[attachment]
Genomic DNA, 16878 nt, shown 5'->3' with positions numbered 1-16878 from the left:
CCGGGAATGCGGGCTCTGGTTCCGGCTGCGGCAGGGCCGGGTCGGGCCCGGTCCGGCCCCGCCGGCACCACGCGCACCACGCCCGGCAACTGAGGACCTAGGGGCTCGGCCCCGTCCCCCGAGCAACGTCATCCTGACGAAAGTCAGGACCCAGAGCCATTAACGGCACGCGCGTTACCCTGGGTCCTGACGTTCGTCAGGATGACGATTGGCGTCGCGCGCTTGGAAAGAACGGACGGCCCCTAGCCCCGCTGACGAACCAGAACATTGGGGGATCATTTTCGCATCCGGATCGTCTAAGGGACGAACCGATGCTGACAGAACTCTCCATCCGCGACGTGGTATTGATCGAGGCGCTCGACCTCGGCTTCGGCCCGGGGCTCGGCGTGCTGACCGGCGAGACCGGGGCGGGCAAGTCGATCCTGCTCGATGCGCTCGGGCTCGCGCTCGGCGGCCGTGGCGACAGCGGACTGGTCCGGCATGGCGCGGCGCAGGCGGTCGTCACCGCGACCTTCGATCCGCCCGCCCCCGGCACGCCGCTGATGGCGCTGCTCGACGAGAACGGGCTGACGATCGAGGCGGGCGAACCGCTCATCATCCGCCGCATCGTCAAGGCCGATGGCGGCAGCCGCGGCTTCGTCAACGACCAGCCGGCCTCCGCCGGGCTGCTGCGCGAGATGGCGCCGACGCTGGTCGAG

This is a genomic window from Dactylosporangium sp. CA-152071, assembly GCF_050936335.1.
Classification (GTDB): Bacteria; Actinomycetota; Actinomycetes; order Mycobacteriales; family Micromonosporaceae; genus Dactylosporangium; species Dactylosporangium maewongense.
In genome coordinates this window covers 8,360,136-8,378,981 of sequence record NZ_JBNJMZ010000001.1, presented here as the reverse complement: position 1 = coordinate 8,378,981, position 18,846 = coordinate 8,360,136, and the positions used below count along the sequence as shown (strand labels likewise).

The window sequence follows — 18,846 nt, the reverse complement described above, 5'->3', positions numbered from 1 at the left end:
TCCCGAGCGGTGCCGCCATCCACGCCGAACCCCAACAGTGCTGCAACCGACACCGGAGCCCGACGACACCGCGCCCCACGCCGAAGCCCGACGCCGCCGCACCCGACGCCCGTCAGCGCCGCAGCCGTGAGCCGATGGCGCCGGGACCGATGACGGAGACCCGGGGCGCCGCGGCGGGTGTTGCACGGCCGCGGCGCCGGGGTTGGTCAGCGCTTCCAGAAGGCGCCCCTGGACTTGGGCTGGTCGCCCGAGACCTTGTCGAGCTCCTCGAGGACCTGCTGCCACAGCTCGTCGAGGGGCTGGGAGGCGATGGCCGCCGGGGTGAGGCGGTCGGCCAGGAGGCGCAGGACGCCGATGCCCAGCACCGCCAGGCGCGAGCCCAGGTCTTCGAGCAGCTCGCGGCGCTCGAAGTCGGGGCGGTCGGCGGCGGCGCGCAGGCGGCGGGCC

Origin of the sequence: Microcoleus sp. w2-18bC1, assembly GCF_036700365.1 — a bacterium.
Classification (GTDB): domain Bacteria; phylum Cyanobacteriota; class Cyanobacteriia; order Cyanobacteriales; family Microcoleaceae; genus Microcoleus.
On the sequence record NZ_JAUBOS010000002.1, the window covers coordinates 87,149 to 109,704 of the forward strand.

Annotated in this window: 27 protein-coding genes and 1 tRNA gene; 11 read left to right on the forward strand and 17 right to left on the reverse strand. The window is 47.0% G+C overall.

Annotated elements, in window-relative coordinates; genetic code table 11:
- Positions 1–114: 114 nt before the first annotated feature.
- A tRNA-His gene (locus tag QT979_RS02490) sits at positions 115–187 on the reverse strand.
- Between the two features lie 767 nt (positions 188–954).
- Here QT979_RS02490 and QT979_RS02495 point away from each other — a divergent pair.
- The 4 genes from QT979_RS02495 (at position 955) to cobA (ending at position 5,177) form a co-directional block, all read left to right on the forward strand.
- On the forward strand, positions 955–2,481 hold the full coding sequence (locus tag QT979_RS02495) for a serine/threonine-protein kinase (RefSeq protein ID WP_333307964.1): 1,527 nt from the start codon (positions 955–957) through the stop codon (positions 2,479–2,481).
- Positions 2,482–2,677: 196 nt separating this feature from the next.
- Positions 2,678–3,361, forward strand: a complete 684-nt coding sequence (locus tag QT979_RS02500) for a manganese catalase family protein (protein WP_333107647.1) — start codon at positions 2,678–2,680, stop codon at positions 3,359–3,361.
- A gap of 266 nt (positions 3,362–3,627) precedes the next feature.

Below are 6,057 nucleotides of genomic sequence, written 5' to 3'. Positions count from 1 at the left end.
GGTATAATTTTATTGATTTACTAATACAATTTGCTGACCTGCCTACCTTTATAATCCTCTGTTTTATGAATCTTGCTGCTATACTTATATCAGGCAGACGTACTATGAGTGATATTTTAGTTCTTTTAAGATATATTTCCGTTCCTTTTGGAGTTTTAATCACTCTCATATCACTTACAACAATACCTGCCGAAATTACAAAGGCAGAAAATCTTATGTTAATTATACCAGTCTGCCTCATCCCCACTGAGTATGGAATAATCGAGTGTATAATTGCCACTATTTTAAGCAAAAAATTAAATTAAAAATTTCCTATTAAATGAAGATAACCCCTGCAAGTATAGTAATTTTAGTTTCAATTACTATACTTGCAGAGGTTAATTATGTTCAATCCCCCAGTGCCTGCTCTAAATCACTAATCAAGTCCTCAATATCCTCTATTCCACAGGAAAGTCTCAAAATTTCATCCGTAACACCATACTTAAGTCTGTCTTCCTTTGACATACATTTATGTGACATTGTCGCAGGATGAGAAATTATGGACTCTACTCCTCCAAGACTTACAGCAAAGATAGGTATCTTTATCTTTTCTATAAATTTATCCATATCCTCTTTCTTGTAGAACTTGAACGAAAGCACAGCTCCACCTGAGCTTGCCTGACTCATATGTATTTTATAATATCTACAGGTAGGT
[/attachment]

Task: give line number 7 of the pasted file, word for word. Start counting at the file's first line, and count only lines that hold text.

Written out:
TCCCGAGCGGTGCCGCCATCCACGCCGAACCCCAACAGTGCTGCAACCGACACCGGAGCCCGACGACACCGCGCCCCACGCCGAAGCCCGACGCCGCCGCACCCGACGCCCGTCAGCGCCGCAGCCGTGAGCCGATGGCGCCGGGACCGATGACGGAGACCCGGGGCGCCGCGGCGGGTGTTGCACGGCCGCGGCGCCGGGGTTGGTCAGCGCTTCCAGAAGGCGCCCCTGGACTTGGGCTGGTCGCCCGAGACCTTGTCGAGCTCCTCGAGGACCTGCTGCCACAGCTCGTCGAGGGGCTGGGAGGCGATGGCCGCCGGGGTGAGGCGGTCGGCCAGGAGGCGCAGGACGCCGATGCCCAGCACCGCCAGGCGCGAGCCCAGGTCTTCGAGCAGCTCGCGGCGCTCGAAGTCGGGGCGGTCGGCGGCGGCGCGCAGGCGGCGGGCC